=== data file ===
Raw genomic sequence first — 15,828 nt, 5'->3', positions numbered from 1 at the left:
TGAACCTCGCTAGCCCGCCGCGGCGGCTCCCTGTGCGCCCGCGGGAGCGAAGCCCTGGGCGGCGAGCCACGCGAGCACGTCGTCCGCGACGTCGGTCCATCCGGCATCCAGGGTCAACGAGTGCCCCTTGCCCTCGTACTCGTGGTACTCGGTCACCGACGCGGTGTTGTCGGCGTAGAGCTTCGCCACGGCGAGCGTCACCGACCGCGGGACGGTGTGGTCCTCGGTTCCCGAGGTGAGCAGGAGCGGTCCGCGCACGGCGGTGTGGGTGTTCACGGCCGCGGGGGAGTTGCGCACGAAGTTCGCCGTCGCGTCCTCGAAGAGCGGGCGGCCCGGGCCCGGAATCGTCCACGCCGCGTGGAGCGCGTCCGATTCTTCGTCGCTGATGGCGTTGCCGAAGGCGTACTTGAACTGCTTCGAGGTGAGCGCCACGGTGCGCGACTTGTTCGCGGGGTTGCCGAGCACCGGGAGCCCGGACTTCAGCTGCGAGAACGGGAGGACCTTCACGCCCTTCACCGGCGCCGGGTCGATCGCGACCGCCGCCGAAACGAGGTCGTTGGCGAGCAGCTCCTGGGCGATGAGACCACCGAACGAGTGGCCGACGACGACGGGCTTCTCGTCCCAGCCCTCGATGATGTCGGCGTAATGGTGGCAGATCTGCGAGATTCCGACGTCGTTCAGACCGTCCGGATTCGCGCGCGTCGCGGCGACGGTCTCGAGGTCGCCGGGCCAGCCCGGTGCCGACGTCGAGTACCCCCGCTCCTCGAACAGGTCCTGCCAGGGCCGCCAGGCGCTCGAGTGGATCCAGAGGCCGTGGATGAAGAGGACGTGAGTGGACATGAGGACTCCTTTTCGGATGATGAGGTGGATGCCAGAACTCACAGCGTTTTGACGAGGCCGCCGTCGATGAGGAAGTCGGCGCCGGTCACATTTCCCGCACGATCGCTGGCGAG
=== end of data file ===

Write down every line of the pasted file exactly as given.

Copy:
Raw genomic sequence first — 15,828 nt, 5'->3', positions numbered from 1 at the left:
TGAACCTCGCTAGCCCGCCGCGGCGGCTCCCTGTGCGCCCGCGGGAGCGAAGCCCTGGGCGGCGAGCCACGCGAGCACGTCGTCCGCGACGTCGGTCCATCCGGCATCCAGGGTCAACGAGTGCCCCTTGCCCTCGTACTCGTGGTACTCGGTCACCGACGCGGTGTTGTCGGCGTAGAGCTTCGCCACGGCGAGCGTCACCGACCGCGGGACGGTGTGGTCCTCGGTTCCCGAGGTGAGCAGGAGCGGTCCGCGCACGGCGGTGTGGGTGTTCACGGCCGCGGGGGAGTTGCGCACGAAGTTCGCCGTCGCGTCCTCGAAGAGCGGGCGGCCCGGGCCCGGAATCGTCCACGCCGCGTGGAGCGCGTCCGATTCTTCGTCGCTGATGGCGTTGCCGAAGGCGTACTTGAACTGCTTCGAGGTGAGCGCCACGGTGCGCGACTTGTTCGCGGGGTTGCCGAGCACCGGGAGCCCGGACTTCAGCTGCGAGAACGGGAGGACCTTCACGCCCTTCACCGGCGCCGGGTCGATCGCGACCGCCGCCGAAACGAGGTCGTTGGCGAGCAGCTCCTGGGCGATGAGACCACCGAACGAGTGGCCGACGACGACGGGCTTCTCGTCCCAGCCCTCGATGATGTCGGCGTAATGGTGGCAGATCTGCGAGATTCCGACGTCGTTCAGACCGTCCGGATTCGCGCGCGTCGCGGCGACGGTCTCGAGGTCGCCGGGCCAGCCCGGTGCCGACGTCGAGTACCCCCGCTCCTCGAACAGGTCCTGCCAGGGCCGCCAGGCGCTCGAGTGGATCCAGAGGCCGTGGATGAAGAGGACGTGAGTGGACATGAGGACTCCTTTTCGGATGATGAGGTGGATGCCAGAACTCACAGCGTTTTGACGAGGCCGCCGTCGATGAGGAAGTCGGCGCCGGTCACATTTCCCGCACGATCGCTGGCGAG